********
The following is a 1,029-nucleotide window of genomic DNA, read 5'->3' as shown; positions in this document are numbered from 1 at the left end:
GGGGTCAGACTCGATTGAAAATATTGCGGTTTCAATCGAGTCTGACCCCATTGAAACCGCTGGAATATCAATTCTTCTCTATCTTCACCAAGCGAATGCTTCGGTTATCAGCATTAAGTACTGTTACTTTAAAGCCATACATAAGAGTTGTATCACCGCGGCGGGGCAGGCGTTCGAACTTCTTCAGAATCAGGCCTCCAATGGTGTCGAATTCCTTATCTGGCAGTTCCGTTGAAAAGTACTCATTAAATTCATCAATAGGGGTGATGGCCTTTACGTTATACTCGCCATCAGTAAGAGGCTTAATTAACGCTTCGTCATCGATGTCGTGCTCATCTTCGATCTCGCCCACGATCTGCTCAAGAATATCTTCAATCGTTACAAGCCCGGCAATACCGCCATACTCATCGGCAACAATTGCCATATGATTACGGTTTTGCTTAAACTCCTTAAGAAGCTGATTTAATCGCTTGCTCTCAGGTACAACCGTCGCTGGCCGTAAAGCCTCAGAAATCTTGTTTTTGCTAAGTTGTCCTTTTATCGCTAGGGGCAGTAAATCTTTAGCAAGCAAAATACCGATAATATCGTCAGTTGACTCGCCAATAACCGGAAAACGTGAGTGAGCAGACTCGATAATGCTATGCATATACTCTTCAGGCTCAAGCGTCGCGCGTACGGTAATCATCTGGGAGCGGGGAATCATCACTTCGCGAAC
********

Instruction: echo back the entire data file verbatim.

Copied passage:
The following is a 1,029-nucleotide window of genomic DNA, read 5'->3' as shown; positions in this document are numbered from 1 at the left end:
GGGGTCAGACTCGATTGAAAATATTGCGGTTTCAATCGAGTCTGACCCCATTGAAACCGCTGGAATATCAATTCTTCTCTATCTTCACCAAGCGAATGCTTCGGTTATCAGCATTAAGTACTGTTACTTTAAAGCCATACATAAGAGTTGTATCACCGCGGCGGGGCAGGCGTTCGAACTTCTTCAGAATCAGGCCTCCAATGGTGTCGAATTCCTTATCTGGCAGTTCCGTTGAAAAGTACTCATTAAATTCATCAATAGGGGTGATGGCCTTTACGTTATACTCGCCATCAGTAAGAGGCTTAATTAACGCTTCGTCATCGATGTCGTGCTCATCTTCGATCTCGCCCACGATCTGCTCAAGAATATCTTCAATCGTTACAAGCCCGGCAATACCGCCATACTCATCGGCAACAATTGCCATATGATTACGGTTTTGCTTAAACTCCTTAAGAAGCTGATTTAATCGCTTGCTCTCAGGTACAACCGTCGCTGGCCGTAAAGCCTCAGAAATCTTGTTTTTGCTAAGTTGTCCTTTTATCGCTAGGGGCAGTAAATCTTTAGCAAGCAAAATACCGATAATATCGTCAGTTGACTCGCCAATAACCGGAAAACGTGAGTGAGCAGACTCGATAATGCTATGCATATACTCTTCAGGCTCAAGCGTCGCGCGTACGGTAATCATCTGGGAGCGGGGAATCATCACTTCGCGAAC